Today’s lightly-edited post was originally published two years ago.  Many of my current coaching clients have never read it and it is SO critical, I wanted to be able to share it with them.  I hope my faithful longtime readers will use it as a reminder to keep your communication manners impeccable, because they really DO have an impact on the quality of your relationships and therefore, your success.

May 22, 2016

“As I grow older, I pay less attention to what people say. I just watch what they do.” – Andrew Carnegie

Honest, thoughtful, effective communication creates the foundation for fulfilling, lasting personal and business relationships.  Those relationships, in turn, become the foundation for our success in life. And whether you realize it or not, people really DO notice how you behave when you communicate (or don’t) and judge you by your actions.

Over my nearly 14 years of coaching, I have witnessed a number of less-than-optimal communication practices among my clients that I know can limit their success. So want to share with you, too, a few practical tips for making your own communication habits more effective, successful and enjoyable:

  • Give them your undivided attention. When I coach, I sit at my desk, listening intently and taking notes about what my clients are saying, occasionally taking a sip of water (as quietly as possible) when my throat gets dry. Most of them give me their undivided attention, too.  But over the years, I have heard some banging pots and pans, running water, dragging furniture, chewing gum (or food) and slurping beverages. I often wonder if they do the same things while talking to their customers, colleagues and loved ones. The message this sends to your conversation partner is that “You are not important enough to me to give you my undivided attention.”  So please don’t multi-task while you are on the phone. (And please don’t be looking at or on your phone in the presence of someone you are supposed to be paying attention to – including your kids!)
  • Don’t avoid a conversation. Many of my clients are used to texting or messaging their friends, customers and prospects. Rarely do they pick up the phone, even if the conversation is likely to have extended back and forth question and answers. If you want to speak to someone, CALL them and leave a voice message if they don’t pick up.  In this text-happy world, leaving a voice message conveys to your listener that they matter SO much to you that you actually wanted to have a real conversation them! One of my clients who took my advice to call her prospects reported that the ratio of replies she got was triple what her texts had garnered.
  • Respond to your messages promptly. Do unto others what you would have them do unto you. If you want your teammates, customers, prospects and loved ones to return YOUR messages, ask yourself how promptly YOU respond to emails, texts and voice mails. Many of my clients complain about lack of response from others, but when I send them a critical email, I have learned to put PLEASE RESPOND in capital letters in the subject line – and some of them still never answer. Often, I have to resort to texting to make sure they got my email!  Causing other people to wonder and worry about whether you got their message or whether something is wrong between you will not make them enjoy communicating with you. Is your voice mailbox full?  Do you have a week’s worth of emails or 20 texts you haven’t looked at?  If you don’t respond to others in a timely manner, the Law of Attraction (“energy attracts like energy”) says YOU will attract plenty of people who will frustrate you by not responding.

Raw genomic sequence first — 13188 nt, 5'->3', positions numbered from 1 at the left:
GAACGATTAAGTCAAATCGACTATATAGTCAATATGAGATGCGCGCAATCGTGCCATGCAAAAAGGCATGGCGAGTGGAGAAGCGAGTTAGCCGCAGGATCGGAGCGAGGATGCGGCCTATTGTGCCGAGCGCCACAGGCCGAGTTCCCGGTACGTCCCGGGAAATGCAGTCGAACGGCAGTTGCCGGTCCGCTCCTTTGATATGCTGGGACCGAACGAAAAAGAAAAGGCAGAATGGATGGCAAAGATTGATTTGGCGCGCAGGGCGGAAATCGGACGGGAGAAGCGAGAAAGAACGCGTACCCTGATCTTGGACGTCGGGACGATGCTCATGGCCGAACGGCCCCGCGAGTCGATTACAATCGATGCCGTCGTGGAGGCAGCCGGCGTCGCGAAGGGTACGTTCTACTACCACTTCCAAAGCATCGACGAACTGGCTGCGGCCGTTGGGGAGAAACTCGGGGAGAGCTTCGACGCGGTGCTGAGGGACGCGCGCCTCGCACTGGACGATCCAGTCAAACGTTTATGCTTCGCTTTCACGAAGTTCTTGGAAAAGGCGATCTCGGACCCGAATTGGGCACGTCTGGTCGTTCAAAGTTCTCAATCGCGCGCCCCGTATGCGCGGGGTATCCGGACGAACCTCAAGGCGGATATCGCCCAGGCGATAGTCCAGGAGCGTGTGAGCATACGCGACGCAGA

• Keep your word. This is the #1 MUST for effective communication.  If you made an appointment to meet someone at Starbucks and then just didn’t show up, you can imagine how they will react!  Why is it any less of an affront if you stand them up for a phone appointment they planned on and made time for? As soon as you realize that you are running late or can’t make it, text or leave a voice mail.  They will forgive you if you apologize and give a BRIEF explanation (not a rambling, self-serving excuse). But if they call and you are just not there, they will get the message loud and clear that they don’t matter much to you.
  • When you mess up, fess up. One of my past clients used to complain that some team members in her organization purposely cut her out of the loop on communications. I was stumped why they would do this to such a nice person — until I discovered that she is rather infamous for standing them up on set appointment calls, often when they have a business prospect on the line with them. Hey, we are all human.  If you mess up, you will be forgiven, as long as you explain briefly, take full responsibility and sincerely apologize for the impact your slip up had on the other person. A perfect example happened this week, when one of my longtime clients called over an hour late for our appointment to apologize with this brief message: “I am so sorry. I got engrossed in writing a report for work and completely lost track of the time.  I value your time and I take full responsibility for missing our session.”  That was all we needed to get our relationship back on good terms.

I hope these tips will help you create fulfilling relationships built on mutual trust, honesty and respect. Those are the kind that last and will bring you rich rewards!

PLEASE NOTE: The blog is taking next Sunday off.  Look for your next Cup of Caroll to arrive on Sunday, May 13.  

If you or your friends would like your own free subscription to receive this blog three Sundays a month, just go to http://www.practicalprosperitycoach.com and click on the Prosperity Tips button at the top. 

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 To schedule a F*R*E*E* HOUR of phone coaching that will help them clarify their Big Goals and get into ACTION to make this their BEST year yet, have them email me at caroll@practicalprosperitycoach.com.